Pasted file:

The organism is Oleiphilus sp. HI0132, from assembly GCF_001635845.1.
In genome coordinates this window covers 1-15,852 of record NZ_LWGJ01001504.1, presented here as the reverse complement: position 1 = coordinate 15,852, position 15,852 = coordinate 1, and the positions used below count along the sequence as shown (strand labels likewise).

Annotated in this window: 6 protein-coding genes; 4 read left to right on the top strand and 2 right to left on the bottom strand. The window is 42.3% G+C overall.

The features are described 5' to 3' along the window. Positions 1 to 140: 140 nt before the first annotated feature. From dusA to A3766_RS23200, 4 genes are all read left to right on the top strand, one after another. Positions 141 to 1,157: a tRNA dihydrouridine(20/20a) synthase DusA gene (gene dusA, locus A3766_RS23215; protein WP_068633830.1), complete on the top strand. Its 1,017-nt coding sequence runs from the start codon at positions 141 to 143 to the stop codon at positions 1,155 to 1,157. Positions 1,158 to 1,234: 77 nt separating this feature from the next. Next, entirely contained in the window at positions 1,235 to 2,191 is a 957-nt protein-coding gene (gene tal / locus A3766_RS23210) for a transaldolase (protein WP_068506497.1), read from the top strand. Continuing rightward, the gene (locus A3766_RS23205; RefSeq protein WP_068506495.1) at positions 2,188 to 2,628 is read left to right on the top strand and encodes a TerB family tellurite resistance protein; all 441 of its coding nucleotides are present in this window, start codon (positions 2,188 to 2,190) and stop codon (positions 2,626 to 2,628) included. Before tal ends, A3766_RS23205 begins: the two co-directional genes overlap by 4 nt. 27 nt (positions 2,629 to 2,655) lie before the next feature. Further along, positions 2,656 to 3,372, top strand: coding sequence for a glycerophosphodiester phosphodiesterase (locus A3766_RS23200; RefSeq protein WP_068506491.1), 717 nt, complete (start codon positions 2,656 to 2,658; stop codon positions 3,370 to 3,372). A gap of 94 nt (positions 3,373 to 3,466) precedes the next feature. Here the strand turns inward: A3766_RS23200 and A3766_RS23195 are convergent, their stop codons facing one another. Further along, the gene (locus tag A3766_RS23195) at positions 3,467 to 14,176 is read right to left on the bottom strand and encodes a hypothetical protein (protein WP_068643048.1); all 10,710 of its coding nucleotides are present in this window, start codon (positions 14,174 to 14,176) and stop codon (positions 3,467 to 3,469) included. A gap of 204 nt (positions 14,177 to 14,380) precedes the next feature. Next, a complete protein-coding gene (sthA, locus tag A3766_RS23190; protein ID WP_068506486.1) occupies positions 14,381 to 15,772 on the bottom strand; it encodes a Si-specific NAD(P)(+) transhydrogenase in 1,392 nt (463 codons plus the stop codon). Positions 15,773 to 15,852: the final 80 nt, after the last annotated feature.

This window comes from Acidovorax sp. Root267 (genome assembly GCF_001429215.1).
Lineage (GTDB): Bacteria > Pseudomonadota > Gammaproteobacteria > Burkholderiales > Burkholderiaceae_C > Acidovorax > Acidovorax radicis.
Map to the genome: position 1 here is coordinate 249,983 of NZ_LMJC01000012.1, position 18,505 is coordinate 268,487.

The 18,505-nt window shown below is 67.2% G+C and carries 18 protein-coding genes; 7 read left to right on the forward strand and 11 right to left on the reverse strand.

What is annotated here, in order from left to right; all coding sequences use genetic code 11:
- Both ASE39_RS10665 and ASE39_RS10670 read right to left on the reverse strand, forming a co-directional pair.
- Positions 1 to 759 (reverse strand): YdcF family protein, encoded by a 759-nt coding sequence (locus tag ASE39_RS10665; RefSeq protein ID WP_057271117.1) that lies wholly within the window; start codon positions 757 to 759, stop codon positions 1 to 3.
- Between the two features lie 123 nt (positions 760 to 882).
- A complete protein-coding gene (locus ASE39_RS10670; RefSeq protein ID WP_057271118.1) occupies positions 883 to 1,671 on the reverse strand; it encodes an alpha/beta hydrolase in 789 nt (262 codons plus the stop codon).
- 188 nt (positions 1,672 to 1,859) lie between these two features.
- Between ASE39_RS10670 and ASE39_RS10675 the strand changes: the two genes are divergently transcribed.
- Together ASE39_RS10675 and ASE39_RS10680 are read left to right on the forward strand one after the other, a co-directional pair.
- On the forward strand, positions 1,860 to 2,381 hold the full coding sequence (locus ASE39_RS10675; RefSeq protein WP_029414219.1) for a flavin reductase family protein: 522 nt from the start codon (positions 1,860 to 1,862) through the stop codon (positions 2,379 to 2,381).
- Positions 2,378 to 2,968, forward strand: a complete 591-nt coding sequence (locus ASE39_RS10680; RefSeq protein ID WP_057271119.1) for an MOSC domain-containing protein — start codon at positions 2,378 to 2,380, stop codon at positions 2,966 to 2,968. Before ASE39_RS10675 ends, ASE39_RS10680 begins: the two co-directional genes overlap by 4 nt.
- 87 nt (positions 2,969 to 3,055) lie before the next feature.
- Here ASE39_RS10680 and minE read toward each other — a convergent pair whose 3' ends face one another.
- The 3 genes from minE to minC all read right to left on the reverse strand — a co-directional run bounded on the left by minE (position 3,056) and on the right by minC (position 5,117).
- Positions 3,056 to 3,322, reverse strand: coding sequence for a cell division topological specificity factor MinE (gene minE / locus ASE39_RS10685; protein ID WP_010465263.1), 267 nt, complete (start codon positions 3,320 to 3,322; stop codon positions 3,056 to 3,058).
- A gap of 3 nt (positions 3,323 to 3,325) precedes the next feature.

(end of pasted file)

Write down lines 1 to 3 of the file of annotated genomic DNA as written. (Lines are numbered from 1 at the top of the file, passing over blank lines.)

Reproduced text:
The organism is Oleiphilus sp. HI0132, from assembly GCF_001635845.1.
In genome coordinates this window covers 1-15,852 of record NZ_LWGJ01001504.1, presented here as the reverse complement: position 1 = coordinate 15,852, position 15,852 = coordinate 1, and the positions used below count along the sequence as shown (strand labels likewise).

Annotated in this window: 6 protein-coding genes; 4 read left to right on the top strand and 2 right to left on the bottom strand. The window is 42.3% G+C overall.